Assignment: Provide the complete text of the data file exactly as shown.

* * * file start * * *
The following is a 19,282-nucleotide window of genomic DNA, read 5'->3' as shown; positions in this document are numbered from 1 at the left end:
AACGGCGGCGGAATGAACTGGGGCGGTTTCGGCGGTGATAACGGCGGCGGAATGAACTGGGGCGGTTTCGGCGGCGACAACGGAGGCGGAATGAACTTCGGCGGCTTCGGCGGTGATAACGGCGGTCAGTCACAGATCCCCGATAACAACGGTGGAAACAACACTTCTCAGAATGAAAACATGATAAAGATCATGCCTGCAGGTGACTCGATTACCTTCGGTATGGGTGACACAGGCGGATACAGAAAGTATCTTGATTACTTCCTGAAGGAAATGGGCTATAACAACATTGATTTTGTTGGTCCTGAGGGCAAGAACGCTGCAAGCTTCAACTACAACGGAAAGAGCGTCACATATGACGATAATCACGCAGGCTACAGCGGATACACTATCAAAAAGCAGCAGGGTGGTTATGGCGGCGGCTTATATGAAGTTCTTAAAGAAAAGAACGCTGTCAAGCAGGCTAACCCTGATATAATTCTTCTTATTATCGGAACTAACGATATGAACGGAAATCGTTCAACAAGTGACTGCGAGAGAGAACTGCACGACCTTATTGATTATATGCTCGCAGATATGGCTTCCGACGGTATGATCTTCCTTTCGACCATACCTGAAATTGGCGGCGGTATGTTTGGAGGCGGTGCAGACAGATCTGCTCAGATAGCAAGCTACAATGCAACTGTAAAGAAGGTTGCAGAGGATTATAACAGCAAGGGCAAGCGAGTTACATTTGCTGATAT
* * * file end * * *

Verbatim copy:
The following is a 19,282-nucleotide window of genomic DNA, read 5'->3' as shown; positions in this document are numbered from 1 at the left end:
AACGGCGGCGGAATGAACTGGGGCGGTTTCGGCGGTGATAACGGCGGCGGAATGAACTGGGGCGGTTTCGGCGGCGACAACGGAGGCGGAATGAACTTCGGCGGCTTCGGCGGTGATAACGGCGGTCAGTCACAGATCCCCGATAACAACGGTGGAAACAACACTTCTCAGAATGAAAACATGATAAAGATCATGCCTGCAGGTGACTCGATTACCTTCGGTATGGGTGACACAGGCGGATACAGAAAGTATCTTGATTACTTCCTGAAGGAAATGGGCTATAACAACATTGATTTTGTTGGTCCTGAGGGCAAGAACGCTGCAAGCTTCAACTACAACGGAAAGAGCGTCACATATGACGATAATCACGCAGGCTACAGCGGATACACTATCAAAAAGCAGCAGGGTGGTTATGGCGGCGGCTTATATGAAGTTCTTAAAGAAAAGAACGCTGTCAAGCAGGCTAACCCTGATATAATTCTTCTTATTATCGGAACTAACGATATGAACGGAAATCGTTCAACAAGTGACTGCGAGAGAGAACTGCACGACCTTATTGATTATATGCTCGCAGATATGGCTTCCGACGGTATGATCTTCCTTTCGACCATACCTGAAATTGGCGGCGGTATGTTTGGAGGCGGTGCAGACAGATCTGCTCAGATAGCAAGCTACAATGCAACTGTAAAGAAGGTTGCAGAGGATTATAACAGCAAGGGCAAGCGAGTTACATTTGCTGATAT